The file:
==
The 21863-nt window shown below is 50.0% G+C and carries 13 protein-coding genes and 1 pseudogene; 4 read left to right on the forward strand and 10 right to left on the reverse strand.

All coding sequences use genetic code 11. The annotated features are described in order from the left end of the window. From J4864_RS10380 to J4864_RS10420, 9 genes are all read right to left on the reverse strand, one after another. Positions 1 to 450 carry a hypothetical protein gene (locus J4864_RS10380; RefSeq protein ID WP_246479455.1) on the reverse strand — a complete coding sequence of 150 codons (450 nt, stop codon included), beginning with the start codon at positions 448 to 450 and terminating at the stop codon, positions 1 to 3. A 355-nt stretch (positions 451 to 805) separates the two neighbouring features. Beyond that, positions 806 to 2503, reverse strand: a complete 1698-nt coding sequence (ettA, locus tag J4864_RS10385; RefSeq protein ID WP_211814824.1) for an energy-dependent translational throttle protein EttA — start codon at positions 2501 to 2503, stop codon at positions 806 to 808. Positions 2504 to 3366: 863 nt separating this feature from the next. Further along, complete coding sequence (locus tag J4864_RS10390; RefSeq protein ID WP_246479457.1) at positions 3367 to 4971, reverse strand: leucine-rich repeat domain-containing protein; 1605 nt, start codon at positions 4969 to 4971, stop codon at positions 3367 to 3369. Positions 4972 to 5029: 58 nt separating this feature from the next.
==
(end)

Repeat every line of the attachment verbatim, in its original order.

The 21863-nt window shown below is 50.0% G+C and carries 13 protein-coding genes and 1 pseudogene; 4 read left to right on the forward strand and 10 right to left on the reverse strand.

All coding sequences use genetic code 11. The annotated features are described in order from the left end of the window. From J4864_RS10380 to J4864_RS10420, 9 genes are all read right to left on the reverse strand, one after another. Positions 1 to 450 carry a hypothetical protein gene (locus J4864_RS10380; RefSeq protein ID WP_246479455.1) on the reverse strand — a complete coding sequence of 150 codons (450 nt, stop codon included), beginning with the start codon at positions 448 to 450 and terminating at the stop codon, positions 1 to 3. A 355-nt stretch (positions 451 to 805) separates the two neighbouring features. Beyond that, positions 806 to 2503, reverse strand: a complete 1698-nt coding sequence (ettA, locus tag J4864_RS10385; RefSeq protein ID WP_211814824.1) for an energy-dependent translational throttle protein EttA — start codon at positions 2501 to 2503, stop codon at positions 806 to 808. Positions 2504 to 3366: 863 nt separating this feature from the next. Further along, complete coding sequence (locus tag J4864_RS10390; RefSeq protein ID WP_246479457.1) at positions 3367 to 4971, reverse strand: leucine-rich repeat domain-containing protein; 1605 nt, start codon at positions 4969 to 4971, stop codon at positions 3367 to 3369. Positions 4972 to 5029: 58 nt separating this feature from the next.